Magazine article The Spectator

The End Is Nigh

Magazine article The Spectator

The End Is Nigh

Article excerpt

The average age of the residents in our village here on the south Devon coast must be up in the seventies. Every time I answer the door the person standing there is panting and leaning on a stick.

There was a murder in the village a couple of years ago. This man battered and stabbed his blind wife to death as she lay in bed, then killed the cat. He was 88 years old. His wife was 87. I don't know how old the cat was.

He was the oldest man to be charged with murder in English legal history. He pleaded not guilty on the grounds of diminished responsibility and the judge immediately set him free owing to his being too frail to be a danger to the public. That's how old we are in our village.

You can get fed up with everyone around you being so old and ill and, in spite of the odd murder, meek, credulous, apologetic and addicted to Noel Edmonds. I know it can't be easy to be old, when not only the police but also the popes look younger and younger. And the prospect of imminent death must be a constant worry. I'm reading Ken Tynan's diaries. Even in his hale and hearty early forties, Tynan admits to thinking about, and being terrified by, the prospect of his death on average about 30 times a day. And Tynan was fortunate; he was dead long before he was old.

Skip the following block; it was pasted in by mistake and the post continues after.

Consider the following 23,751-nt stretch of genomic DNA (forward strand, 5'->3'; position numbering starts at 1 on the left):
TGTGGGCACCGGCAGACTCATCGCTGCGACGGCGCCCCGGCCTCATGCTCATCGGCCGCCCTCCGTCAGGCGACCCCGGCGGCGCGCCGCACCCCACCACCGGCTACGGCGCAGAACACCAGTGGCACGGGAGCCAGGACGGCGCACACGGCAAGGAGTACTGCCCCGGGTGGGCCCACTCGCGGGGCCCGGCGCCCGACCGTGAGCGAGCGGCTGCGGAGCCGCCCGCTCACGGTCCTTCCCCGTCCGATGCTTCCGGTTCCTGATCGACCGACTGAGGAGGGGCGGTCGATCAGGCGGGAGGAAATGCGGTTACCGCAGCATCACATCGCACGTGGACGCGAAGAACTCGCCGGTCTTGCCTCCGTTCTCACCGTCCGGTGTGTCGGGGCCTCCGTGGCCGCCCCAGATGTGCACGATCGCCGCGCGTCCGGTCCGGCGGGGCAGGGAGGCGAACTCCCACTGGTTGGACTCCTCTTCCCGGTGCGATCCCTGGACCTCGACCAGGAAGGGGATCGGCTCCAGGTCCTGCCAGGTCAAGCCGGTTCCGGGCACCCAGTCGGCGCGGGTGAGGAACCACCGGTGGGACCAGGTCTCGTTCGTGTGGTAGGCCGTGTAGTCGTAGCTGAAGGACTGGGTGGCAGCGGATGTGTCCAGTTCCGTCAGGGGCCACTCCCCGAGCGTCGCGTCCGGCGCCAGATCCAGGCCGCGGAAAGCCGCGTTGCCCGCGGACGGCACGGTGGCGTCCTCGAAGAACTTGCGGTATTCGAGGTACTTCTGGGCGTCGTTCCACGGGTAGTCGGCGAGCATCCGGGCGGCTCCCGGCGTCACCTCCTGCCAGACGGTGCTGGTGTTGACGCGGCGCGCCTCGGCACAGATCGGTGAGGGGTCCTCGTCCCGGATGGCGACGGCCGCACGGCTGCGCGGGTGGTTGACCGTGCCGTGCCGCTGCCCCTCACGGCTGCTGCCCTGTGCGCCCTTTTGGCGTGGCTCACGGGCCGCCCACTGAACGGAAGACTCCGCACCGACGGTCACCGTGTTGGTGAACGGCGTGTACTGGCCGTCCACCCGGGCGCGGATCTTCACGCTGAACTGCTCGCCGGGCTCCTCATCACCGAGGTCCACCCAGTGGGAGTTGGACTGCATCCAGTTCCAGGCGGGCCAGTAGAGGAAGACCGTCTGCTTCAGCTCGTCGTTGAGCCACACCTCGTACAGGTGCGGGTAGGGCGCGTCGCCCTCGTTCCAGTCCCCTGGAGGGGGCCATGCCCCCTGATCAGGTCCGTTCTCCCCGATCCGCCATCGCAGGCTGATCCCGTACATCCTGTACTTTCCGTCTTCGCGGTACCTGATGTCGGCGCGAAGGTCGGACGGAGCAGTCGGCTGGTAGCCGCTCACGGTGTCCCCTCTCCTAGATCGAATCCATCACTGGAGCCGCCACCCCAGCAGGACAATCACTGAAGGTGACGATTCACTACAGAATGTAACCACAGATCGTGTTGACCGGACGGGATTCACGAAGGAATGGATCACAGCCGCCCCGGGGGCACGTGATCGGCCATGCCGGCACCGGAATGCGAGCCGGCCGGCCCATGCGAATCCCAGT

Our house used to be a residential home for the elderly. For 15 years I lived in an extended family of 12 people, of whom nine were in advanced mental and physical decline and somebody was always dying.

As far as I can see, there is absolutely no compensatory advantage to being old apart from the possibility of not seeing another Christmas. After a certain age you are simply sitting around waiting to see what will give out first, the heart or the mind.

If it's the heart, you're lucky. Everyone over 90 who I knew, without exception, had had enough, thank you, and wanted to die.

The house is no longer registered with the authorities as a residential home, but it is still populated by the elderly, in the form of friends, neighbours and relatives. They all sit around drinking tea and comparing medications and saying how much better the world used to be, especially during the war. And whatever the ostensible topic of conversation, it is always really about how frightened they are, and how the country they once knew and loved has become unfamiliar. …

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